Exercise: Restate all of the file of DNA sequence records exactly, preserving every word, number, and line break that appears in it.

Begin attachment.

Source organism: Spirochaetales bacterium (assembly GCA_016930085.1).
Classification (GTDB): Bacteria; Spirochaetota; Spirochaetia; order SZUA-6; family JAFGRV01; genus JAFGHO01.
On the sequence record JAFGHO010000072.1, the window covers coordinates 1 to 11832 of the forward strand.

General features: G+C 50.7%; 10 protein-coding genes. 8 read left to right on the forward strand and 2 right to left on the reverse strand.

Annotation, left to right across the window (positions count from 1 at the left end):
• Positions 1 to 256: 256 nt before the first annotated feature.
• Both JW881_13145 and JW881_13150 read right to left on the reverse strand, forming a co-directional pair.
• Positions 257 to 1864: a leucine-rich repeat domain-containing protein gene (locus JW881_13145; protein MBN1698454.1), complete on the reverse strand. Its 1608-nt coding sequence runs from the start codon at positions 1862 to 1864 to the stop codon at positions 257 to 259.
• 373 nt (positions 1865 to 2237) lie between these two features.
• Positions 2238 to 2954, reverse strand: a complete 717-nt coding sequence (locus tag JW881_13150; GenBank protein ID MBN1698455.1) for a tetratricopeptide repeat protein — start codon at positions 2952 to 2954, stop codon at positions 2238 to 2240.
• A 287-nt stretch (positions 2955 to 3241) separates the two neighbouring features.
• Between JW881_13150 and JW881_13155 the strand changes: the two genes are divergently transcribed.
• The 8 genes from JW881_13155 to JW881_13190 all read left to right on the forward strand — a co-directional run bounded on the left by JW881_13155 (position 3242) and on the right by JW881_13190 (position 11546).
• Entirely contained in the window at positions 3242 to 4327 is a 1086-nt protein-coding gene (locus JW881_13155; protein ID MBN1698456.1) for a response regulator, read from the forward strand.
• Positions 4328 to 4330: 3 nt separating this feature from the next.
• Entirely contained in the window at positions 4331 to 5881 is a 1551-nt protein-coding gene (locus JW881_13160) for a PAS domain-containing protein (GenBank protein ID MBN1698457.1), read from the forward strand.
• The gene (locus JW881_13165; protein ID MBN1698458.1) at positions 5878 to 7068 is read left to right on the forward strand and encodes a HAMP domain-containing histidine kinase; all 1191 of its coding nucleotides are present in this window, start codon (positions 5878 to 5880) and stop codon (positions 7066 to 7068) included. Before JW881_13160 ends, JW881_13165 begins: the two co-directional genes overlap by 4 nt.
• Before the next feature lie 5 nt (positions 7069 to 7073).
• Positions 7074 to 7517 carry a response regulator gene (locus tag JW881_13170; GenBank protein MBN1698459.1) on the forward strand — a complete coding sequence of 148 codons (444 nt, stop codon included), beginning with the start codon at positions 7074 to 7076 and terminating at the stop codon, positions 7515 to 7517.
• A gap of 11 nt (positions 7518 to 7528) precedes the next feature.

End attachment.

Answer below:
Source organism: Spirochaetales bacterium (assembly GCA_016930085.1).
Classification (GTDB): Bacteria; Spirochaetota; Spirochaetia; order SZUA-6; family JAFGRV01; genus JAFGHO01.
On the sequence record JAFGHO010000072.1, the window covers coordinates 1 to 11832 of the forward strand.

General features: G+C 50.7%; 10 protein-coding genes. 8 read left to right on the forward strand and 2 right to left on the reverse strand.

Annotation, left to right across the window (positions count from 1 at the left end):
• Positions 1 to 256: 256 nt before the first annotated feature.
• Both JW881_13145 and JW881_13150 read right to left on the reverse strand, forming a co-directional pair.
• Positions 257 to 1864: a leucine-rich repeat domain-containing protein gene (locus JW881_13145; protein MBN1698454.1), complete on the reverse strand. Its 1608-nt coding sequence runs from the start codon at positions 1862 to 1864 to the stop codon at positions 257 to 259.
• 373 nt (positions 1865 to 2237) lie between these two features.
• Positions 2238 to 2954, reverse strand: a complete 717-nt coding sequence (locus tag JW881_13150; GenBank protein ID MBN1698455.1) for a tetratricopeptide repeat protein — start codon at positions 2952 to 2954, stop codon at positions 2238 to 2240.
• A 287-nt stretch (positions 2955 to 3241) separates the two neighbouring features.
• Between JW881_13150 and JW881_13155 the strand changes: the two genes are divergently transcribed.
• The 8 genes from JW881_13155 to JW881_13190 all read left to right on the forward strand — a co-directional run bounded on the left by JW881_13155 (position 3242) and on the right by JW881_13190 (position 11546).
• Entirely contained in the window at positions 3242 to 4327 is a 1086-nt protein-coding gene (locus JW881_13155; protein ID MBN1698456.1) for a response regulator, read from the forward strand.
• Positions 4328 to 4330: 3 nt separating this feature from the next.
• Entirely contained in the window at positions 4331 to 5881 is a 1551-nt protein-coding gene (locus JW881_13160) for a PAS domain-containing protein (GenBank protein ID MBN1698457.1), read from the forward strand.
• The gene (locus JW881_13165; protein ID MBN1698458.1) at positions 5878 to 7068 is read left to right on the forward strand and encodes a HAMP domain-containing histidine kinase; all 1191 of its coding nucleotides are present in this window, start codon (positions 5878 to 5880) and stop codon (positions 7066 to 7068) included. Before JW881_13160 ends, JW881_13165 begins: the two co-directional genes overlap by 4 nt.
• Before the next feature lie 5 nt (positions 7069 to 7073).
• Positions 7074 to 7517 carry a response regulator gene (locus tag JW881_13170; GenBank protein MBN1698459.1) on the forward strand — a complete coding sequence of 148 codons (444 nt, stop codon included), beginning with the start codon at positions 7074 to 7076 and terminating at the stop codon, positions 7515 to 7517.
• A gap of 11 nt (positions 7518 to 7528) precedes the next feature.